The couple who have fostered 66 children
LAURIE and Ethel Brokenshire have fostered 66 children and young people in the past 21 years - and they still pray for each one of them.
The couple, from Holy Rood Church, Stubbington, have fostered children from babies to 18-year-olds who weren’t able to remain with their birth families. And their motivation to help has been their Christian faith.
They are sharing their experiences as part of a campaign to inspire churchgoers from south-east Hampshire and the Isle of Wight to adopt and foster children and young people. The Church of England’s Diocese of Portsmouth, the Christian charity Home for Good, and Portsmouth City Council are working together to promote the idea among Christian families of all denominations.
The three organisations will jointly host an event at the top of the Emirates Spinnaker Tower, from 7pm-9pm on Wednesday 18th November, for anyone interested in finding out more about adoption or fostering.
Laurie and Ethel have helped to demonstrate God’s love to children and teenagers who desperately need to experience love of any kind. They’ve fostered those who need respite or emergency care, those who will be adopted, and those facing court cases.
“We do it because we want to give something back to these children,” said Laurie, 63. “You always see some kind of change in every child, even if they are not huge changes. It is a sacrifice, and your whole life will change as a result of fostering. But it is hugely rewarding, and it is something we feel called to.”
Laurie had served in the Royal Navy, so had never lived in the same place for longer than three years. But when the family came to Stubbington, he knew he would be based in HM Naval Base in Portsmouth for a significant period. The couple independently heard a radio advert from Hampshire County Council seeking foster parents and felt it was a sign from God.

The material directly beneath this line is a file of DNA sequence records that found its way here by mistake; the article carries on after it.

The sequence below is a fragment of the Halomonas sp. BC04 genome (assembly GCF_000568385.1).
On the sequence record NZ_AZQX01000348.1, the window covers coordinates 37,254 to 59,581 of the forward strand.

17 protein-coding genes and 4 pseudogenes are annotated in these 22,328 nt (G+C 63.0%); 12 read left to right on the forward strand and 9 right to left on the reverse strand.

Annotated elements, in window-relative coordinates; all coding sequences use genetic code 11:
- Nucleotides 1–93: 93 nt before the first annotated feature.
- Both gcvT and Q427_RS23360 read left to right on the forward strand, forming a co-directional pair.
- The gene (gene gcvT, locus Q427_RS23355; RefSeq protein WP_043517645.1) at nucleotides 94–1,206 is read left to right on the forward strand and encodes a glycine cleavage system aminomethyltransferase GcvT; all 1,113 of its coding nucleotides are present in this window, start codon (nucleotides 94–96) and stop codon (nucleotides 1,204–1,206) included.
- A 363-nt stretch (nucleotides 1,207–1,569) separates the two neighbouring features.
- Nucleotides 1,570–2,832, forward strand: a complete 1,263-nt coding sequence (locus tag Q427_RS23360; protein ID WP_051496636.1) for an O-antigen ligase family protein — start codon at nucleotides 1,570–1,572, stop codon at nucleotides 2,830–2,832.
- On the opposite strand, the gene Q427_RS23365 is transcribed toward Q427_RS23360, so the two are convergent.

“Fostering had been at the back of our minds for a while, but it hadn’t been practical,” said Laurie. “But we prayed about it, and felt God speaking loud and clear. We were fast-tracked through the process in six months. And we also had to get our own children on board with the idea, as they were 7, 9, 11 and 13 at the time.
“We’ve cared for 66 children since, and we pray for each of them once a week. In the early days the average age was 13, but more recently it’s been about nine years old. We started by fostering one child at a time, but now we can have three - including sibling groups of three. The longest time someone has been with us is 18 months, but it’s usually shorter.
“We had three girls together once and two of them improved by eight reading levels in a term. Another girl who was three didn’t know her colours when she arrived, but ended up doing times tables.
“It’s had a positive effect on our own children too. They were all very secure; they knew that us loving other children wouldn’t diminish our love for them. They’ve really benefited from it by appreciating all the positive things in family and life that they have, and have gone on to care for others. Rachel is a primary school teacher, and Phillip hopes to be ordained in the Church of England next year.”
And Ethel, 60, said: “Lots of the foster children find it difficult to come to terms with the idea that there is no confrontation. They ask us why we don’t shout and swear, or why we don’t hit them. For some of them, the only attention they’d had in the past is when they are naughty and were hit.